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The bachelor's degree in Linguistics teaches traditional areas of linguistics such as:

Morphology: Study of word-internal structures;
Syntax: theory of sentence structure;
Semantics: study of the meaning of words and whole sentences;
Pragmatics : study of language in use;
Phonology: study of the function of linguistic sounds as well as
phonetics: production and acoustics of language.
As part of the language typology and language comparison, special emphasis is placed on dealing with the various languages ??of the world. Another focus of the course are younger branches of linguistics, such as first and second language acquisition and psycholinguistics.


The bachelor's degree has a modular structure. Within the modules, the course content is thematically summarized in different study and teaching forms. A fixed number of credit points as well as certain study and examination achievements must be achieved in each module.

In total, the bachelor's degree in Linguistics has a scope of 180 credit points and contains the content shown in the overview below. Some of the credit points can be replaced by internships, which the lecturers at the linguistics institute usually advertise every semester.

Modules Second subject
Compulsory modules 42 LP
Introduction to linguistics and syntax

Introduction to phonetics and phonology

Introduction to morphology

Introduction to semantics

Introduction to psycho-neurolinguistics

Mathematical and logical basics
9 LP

6 LP

6 LP

6 LP

9 LP

6 LP
Compulsory elective modules: Consolidation
phase A compulsory elective module worth 6 credit points (1 of 4 modules) must be successfully completed.
6 LP
Phonetics and Phonology
Syntax of a single language
varieties and grammar systems

Compulsory elective modules: advanced phase
A compulsory elective module worth 12 credit points (1 of 3 modules) must be successfully completed.
12 LP
Phonology: theories and models
semantics and pragmatics

total 60 LP


The best prerequisite for studying linguistics is when you are fascinated by languages, by their speakers and their worldviews and cultures, by the mind and the brain. If you want to study linguistics successfully, you should also have an interest in language, prior knowledge of grammar and a basic understanding of theoretical mathematics. If you can implement the sobriety of systematic research with enthusiasm and curiosity and like to raise concrete questions to more abstract levels, this is more than beneficial for studying linguistics. In addition to the teaching language German, English is increasingly used as the teaching language due to the English-language specialist literature. Good knowledge of English is therefore an advantage.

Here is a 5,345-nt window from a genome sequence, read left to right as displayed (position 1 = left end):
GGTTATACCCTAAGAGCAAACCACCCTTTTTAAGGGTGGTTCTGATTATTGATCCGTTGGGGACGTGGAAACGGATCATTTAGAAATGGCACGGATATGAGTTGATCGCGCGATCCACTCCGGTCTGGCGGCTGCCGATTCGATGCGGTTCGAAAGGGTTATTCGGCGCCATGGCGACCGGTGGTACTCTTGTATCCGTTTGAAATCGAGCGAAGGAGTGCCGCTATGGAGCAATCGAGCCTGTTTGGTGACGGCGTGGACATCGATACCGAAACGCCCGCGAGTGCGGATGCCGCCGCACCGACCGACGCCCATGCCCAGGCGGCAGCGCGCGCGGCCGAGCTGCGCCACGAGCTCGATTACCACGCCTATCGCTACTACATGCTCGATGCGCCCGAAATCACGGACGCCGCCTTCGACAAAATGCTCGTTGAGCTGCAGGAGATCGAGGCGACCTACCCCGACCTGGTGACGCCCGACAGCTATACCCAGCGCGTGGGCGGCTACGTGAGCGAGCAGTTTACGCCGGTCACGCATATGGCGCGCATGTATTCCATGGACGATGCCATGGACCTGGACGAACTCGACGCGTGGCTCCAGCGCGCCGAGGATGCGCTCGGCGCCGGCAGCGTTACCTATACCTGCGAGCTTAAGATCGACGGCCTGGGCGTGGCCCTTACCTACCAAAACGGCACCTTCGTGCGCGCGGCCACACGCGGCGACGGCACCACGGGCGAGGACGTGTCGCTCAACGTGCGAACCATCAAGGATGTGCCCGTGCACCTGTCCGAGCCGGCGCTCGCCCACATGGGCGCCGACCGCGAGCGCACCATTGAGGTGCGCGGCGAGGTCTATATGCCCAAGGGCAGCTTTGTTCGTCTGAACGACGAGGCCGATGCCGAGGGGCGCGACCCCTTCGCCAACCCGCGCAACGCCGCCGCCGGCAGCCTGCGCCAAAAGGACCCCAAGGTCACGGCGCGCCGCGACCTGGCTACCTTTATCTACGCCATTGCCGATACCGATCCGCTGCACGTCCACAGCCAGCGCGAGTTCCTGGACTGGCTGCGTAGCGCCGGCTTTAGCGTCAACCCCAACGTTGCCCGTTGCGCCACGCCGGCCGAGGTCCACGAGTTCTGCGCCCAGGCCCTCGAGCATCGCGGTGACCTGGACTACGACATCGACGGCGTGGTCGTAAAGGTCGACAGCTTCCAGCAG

The aim of the bachelor's degree is to train logical and abstract thinking and to encourage a passion for linguistic issues. Theoretical linguists work primarily at university and non-university research institutions. In addition to excellent technical knowledge in the field of basic research in cognitive science, the course also provides fundamental humanities skills.

General skills that a linguistic degree teaches and that are often valued are a strong sense of language, practical language skills, analytical thinking and applied statistics. The practical applications reflect some professional fields for linguists. For example, (computer) linguists are wanted in software companies. Phoneticians are in demand in telecommunications and in branches of industry where machine language perception and production are concerned. Many linguists also find their field of work in the legal and healthcare sectors. Creative writing and science journalism are other professional fields open to linguists.

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